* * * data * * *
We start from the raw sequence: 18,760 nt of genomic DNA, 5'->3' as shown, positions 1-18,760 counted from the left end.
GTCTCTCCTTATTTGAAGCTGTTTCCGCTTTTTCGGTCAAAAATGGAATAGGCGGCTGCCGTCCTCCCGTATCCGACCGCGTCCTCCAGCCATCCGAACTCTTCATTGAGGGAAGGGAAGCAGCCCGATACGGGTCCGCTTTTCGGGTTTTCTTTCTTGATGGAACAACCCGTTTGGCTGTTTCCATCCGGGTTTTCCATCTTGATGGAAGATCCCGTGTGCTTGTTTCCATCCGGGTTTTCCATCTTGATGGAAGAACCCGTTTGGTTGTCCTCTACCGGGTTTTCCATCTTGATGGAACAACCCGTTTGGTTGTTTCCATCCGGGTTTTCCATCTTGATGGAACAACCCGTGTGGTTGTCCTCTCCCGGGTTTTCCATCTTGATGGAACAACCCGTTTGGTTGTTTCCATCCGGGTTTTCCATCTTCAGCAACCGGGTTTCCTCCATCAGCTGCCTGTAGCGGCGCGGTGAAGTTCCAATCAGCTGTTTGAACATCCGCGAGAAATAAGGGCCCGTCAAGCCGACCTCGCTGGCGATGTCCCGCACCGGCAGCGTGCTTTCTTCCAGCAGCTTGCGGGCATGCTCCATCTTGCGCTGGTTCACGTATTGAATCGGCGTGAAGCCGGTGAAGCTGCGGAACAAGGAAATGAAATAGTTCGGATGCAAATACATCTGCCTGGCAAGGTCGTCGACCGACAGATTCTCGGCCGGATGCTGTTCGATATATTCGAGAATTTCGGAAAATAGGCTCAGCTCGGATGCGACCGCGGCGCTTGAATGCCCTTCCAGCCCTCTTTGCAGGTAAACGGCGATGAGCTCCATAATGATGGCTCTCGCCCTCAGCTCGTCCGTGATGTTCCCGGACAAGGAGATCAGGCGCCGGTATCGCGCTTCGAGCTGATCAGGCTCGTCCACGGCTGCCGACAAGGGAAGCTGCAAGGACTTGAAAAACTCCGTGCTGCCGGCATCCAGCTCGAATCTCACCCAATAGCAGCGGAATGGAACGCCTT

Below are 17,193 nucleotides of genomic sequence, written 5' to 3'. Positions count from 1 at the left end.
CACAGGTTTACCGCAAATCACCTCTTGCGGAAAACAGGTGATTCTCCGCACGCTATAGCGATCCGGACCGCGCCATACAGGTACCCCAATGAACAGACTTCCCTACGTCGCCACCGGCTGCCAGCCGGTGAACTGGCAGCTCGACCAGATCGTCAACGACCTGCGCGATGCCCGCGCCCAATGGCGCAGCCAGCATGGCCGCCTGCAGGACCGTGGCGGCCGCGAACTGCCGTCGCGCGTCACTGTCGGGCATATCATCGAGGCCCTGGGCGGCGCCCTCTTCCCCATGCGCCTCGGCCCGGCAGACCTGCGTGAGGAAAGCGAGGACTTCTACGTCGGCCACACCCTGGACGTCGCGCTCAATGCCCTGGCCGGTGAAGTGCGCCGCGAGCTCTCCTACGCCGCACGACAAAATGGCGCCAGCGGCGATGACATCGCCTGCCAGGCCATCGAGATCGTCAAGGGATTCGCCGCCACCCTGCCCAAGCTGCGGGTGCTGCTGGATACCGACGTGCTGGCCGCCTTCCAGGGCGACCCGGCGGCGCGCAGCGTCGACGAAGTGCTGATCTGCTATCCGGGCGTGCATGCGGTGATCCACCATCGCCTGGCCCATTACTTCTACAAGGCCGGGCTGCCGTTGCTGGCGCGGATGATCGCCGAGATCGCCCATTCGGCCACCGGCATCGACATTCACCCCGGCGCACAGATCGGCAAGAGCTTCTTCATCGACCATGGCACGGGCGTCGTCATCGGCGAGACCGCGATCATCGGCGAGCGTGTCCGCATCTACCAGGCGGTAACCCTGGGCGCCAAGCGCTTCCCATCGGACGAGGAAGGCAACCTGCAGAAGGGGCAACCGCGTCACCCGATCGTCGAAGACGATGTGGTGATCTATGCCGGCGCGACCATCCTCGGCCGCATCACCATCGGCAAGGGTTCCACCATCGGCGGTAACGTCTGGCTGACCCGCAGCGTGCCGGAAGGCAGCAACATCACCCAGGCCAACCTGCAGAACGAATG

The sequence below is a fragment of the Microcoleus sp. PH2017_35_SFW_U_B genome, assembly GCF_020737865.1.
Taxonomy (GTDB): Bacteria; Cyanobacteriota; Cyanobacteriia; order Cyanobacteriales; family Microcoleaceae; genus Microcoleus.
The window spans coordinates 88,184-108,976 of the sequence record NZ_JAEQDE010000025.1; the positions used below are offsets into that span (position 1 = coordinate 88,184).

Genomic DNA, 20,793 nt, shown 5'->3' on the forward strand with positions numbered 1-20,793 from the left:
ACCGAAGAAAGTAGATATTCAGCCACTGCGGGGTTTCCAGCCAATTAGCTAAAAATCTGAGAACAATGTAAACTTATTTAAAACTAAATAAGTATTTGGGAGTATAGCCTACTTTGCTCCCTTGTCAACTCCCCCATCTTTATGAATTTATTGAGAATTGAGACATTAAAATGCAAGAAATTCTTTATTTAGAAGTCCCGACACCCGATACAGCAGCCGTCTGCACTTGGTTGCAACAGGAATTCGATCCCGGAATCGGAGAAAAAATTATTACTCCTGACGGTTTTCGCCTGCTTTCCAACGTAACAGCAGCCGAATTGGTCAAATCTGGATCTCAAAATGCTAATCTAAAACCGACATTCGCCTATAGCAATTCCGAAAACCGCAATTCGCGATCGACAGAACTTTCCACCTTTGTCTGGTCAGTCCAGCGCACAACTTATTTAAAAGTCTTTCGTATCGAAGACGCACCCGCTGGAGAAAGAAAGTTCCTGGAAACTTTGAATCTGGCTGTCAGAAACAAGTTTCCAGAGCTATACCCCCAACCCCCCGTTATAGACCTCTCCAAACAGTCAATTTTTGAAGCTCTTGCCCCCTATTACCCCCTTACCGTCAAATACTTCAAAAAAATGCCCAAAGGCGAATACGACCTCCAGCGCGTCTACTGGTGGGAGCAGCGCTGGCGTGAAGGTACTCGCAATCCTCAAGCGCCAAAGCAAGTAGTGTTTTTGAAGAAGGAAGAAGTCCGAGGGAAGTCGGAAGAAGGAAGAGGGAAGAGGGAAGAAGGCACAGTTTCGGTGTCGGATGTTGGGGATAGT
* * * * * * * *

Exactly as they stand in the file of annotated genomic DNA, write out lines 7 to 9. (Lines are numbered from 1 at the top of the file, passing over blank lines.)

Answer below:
The window spans coordinates 88,184-108,976 of the sequence record NZ_JAEQDE010000025.1; the positions used below are offsets into that span (position 1 = coordinate 88,184).

Genomic DNA, 20,793 nt, shown 5'->3' on the forward strand with positions numbered 1-20,793 from the left:
ACCGAAGAAAGTAGATATTCAGCCACTGCGGGGTTTCCAGCCAATTAGCTAAAAATCTGAGAACAATGTAAACTTATTTAAAACTAAATAAGTATTTGGGAGTATAGCCTACTTTGCTCCCTTGTCAACTCCCCCATCTTTATGAATTTATTGAGAATTGAGACATTAAAATGCAAGAAATTCTTTATTTAGAAGTCCCGACACCCGATACAGCAGCCGTCTGCACTTGGTTGCAACAGGAATTCGATCCCGGAATCGGAGAAAAAATTATTACTCCTGACGGTTTTCGCCTGCTTTCCAACGTAACAGCAGCCGAATTGGTCAAATCTGGATCTCAAAATGCTAATCTAAAACCGACATTCGCCTATAGCAATTCCGAAAACCGCAATTCGCGATCGACAGAACTTTCCACCTTTGTCTGGTCAGTCCAGCGCACAACTTATTTAAAAGTCTTTCGTATCGAAGACGCACCCGCTGGAGAAAGAAAGTTCCTGGAAACTTTGAATCTGGCTGTCAGAAACAAGTTTCCAGAGCTATACCCCCAACCCCCCGTTATAGACCTCTCCAAACAGTCAATTTTTGAAGCTCTTGCCCCCTATTACCCCCTTACCGTCAAATACTTCAAAAAAATGCCCAAAGGCGAATACGACCTCCAGCGCGTCTACTGGTGGGAGCAGCGCTGGCGTGAAGGTACTCGCAATCCTCAAGCGCCAAAGCAAGTAGTGTTTTTGAAGAAGGAAGAAGTCCGAGGGAAGTCGGAAGAAGGAAGAGGGAAGAGGGAAGAAGGCACAGTTTCGGTGTCGGATGTTGGGGATAGT